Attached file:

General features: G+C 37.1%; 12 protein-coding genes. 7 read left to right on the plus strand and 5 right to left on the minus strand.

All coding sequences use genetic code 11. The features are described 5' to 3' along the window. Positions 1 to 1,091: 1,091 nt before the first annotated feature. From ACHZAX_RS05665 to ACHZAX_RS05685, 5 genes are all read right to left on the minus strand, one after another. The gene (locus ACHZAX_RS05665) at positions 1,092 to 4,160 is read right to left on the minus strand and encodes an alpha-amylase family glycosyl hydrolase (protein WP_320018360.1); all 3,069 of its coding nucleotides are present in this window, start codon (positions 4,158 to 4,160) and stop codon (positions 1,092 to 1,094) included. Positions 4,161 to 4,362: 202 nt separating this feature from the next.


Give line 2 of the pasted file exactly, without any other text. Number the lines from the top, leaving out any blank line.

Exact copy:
All coding sequences use genetic code 11. The features are described 5' to 3' along the window. Positions 1 to 1,091: 1,091 nt before the first annotated feature. From ACHZAX_RS05665 to ACHZAX_RS05685, 5 genes are all read right to left on the minus strand, one after another. The gene (locus ACHZAX_RS05665) at positions 1,092 to 4,160 is read right to left on the minus strand and encodes an alpha-amylase family glycosyl hydrolase (protein WP_320018360.1); all 3,069 of its coding nucleotides are present in this window, start codon (positions 4,158 to 4,160) and stop codon (positions 1,092 to 1,094) included. Positions 4,161 to 4,362: 202 nt separating this feature from the next.